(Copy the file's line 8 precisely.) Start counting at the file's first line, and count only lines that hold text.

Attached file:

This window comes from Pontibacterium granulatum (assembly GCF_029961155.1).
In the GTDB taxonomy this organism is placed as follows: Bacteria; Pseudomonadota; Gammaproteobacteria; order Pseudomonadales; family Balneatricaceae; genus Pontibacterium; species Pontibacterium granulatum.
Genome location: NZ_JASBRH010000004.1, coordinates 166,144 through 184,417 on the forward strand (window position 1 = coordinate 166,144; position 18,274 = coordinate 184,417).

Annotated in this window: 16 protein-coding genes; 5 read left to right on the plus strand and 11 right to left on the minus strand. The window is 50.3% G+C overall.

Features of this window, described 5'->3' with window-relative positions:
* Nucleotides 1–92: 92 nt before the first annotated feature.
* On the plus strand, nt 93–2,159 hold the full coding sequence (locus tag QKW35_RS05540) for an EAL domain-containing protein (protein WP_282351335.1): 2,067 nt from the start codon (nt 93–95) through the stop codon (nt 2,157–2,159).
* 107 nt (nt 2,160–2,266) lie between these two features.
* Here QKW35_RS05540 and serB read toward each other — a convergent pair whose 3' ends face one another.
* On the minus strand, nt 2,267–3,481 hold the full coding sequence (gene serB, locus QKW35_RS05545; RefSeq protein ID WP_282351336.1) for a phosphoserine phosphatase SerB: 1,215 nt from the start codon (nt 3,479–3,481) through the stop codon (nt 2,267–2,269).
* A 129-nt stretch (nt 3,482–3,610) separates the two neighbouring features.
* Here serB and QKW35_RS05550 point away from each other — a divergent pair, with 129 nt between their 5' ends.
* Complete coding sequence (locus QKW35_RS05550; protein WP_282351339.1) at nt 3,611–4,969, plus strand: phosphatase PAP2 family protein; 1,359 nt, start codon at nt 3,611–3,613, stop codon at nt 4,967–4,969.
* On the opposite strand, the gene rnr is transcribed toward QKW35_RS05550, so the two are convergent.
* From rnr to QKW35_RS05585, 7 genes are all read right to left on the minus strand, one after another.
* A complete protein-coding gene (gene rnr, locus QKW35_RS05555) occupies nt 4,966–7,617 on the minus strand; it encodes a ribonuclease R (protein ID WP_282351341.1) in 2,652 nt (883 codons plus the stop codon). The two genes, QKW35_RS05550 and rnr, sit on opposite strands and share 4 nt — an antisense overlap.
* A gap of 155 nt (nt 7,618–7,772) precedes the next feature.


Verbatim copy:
* 107 nt (nt 2,160–2,266) lie between these two features.